Worthington (1992) describe contracts as important part of outsourcing and should be designed to handle most cost accounting system, the major obstacles in making costing portion of outsourcing contract is to establish which cost are direct and which will are indirect, with direct costs being charged directly to the contract and indirect cost put in to cost pools to be allocated in the future. Initial training, initial rearrangement depends upon outsourcing relationship between partners, modifications, production planning, and new purchases must also be clearly mention with sufficient estimated cost (Min, 1994). By efficiently allocated costs, partners can more accurately determine the price of product when manufacturing has been outsourced. Price of product should be decided according to the basic costing principles (Lowson, 2003).
Pricing is most effectively established when both the parties acknowledge profit as key function of both the groups. Compensation and profit based pricing can be used to help to assure product quality (Steele and Shannon, 2005). Min (1994) argue on the cost as profit maximisation can not be achieve without cost reduction therefore firm need to purchase low price supply so that it can minimise its purchasing price, import duties, documentation cost, transport cost, communication cost and cost of investigating the potential supplier's past performances and financial background (Min, 1994). Steele and Shannon (2005) also suggest that cost can be reduced by long-term logistic strategies. The costs of operational inflexibility, the hidden costs of apparel importing are relatively easy to identify and compute (Steele and Shannon, 2005). Less apparent are the costs of inflexibility (Min, 1994). Also involve issues such as longer lead-times and a general lack of flexibility and or response to demand changes (Lowson, 2003). Offshore sourcing is due to combinations of domestic supply constraints (labour shortages, high wages, and high land prices) and external pressures (currency revaluation, tariffs and quotas) (Jin, 2004). Many Asian firms have result their capacity for meeting changing demand volumes, for fast and timely delivery, and for prompt and precise commercialization of new styles (Min, 1994). Since apparel production requires timely delivery of supplies in response to demand uncertainty, the cost advantages can be gained in dispersing production by global sourcing (Min, 1994). This is why more and more firms are sourcing in nearby low-cost producers in each area: East Asia usually sources in South Asia and Vietnam (Jin, 2004)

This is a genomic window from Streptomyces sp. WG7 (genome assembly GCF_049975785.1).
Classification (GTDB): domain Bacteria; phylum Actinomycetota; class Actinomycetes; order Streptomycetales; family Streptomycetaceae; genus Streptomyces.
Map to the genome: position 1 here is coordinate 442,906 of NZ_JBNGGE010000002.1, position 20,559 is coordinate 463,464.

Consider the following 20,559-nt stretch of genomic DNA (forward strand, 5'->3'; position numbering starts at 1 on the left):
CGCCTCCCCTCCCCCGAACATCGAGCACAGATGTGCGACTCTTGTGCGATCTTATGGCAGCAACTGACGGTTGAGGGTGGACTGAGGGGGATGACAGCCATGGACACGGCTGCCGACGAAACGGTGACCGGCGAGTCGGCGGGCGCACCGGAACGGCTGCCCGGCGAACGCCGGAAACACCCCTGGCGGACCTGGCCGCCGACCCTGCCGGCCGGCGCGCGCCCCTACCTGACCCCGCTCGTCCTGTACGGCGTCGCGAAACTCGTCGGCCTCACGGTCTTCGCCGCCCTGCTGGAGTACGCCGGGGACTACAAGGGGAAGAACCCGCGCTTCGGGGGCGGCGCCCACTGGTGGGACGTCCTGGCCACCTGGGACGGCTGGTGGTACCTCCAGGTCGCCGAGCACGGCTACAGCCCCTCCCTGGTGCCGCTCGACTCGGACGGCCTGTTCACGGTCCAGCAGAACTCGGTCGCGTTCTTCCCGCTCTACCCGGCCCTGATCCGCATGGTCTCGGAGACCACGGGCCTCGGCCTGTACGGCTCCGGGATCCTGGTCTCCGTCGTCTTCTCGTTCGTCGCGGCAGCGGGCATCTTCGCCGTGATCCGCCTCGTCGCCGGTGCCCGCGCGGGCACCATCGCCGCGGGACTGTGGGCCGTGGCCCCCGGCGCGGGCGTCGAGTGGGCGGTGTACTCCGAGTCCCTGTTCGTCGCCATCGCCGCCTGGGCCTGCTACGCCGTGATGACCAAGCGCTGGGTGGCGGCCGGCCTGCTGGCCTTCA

The main aim of the research is to investigate the relationship between UK's fashion SMEs and Asian manufactures from a sourcing prospective. Companies adopt outsourcing but the outsourcing process is not easy, as vendor selection and trust play a big role (Mayer et al., 1995). Companies adopt outsourcing for cost benefit; however, it is not always the case they will cost benefit because they have to check hidden costs, import duty and contracts. Trust, which is important in whole process, develops with time (Tian et al., 2008). Relationship length, which can leads to relationship specific investments, is where both manufacture and SMEs can take benefits from those investments (Doney and Cannon, 1997; Dyer and Chu, 2000). Outsourcing gives more time to companies in order to think about their core areas like design, retailing and marketing.#p#分页标题#e#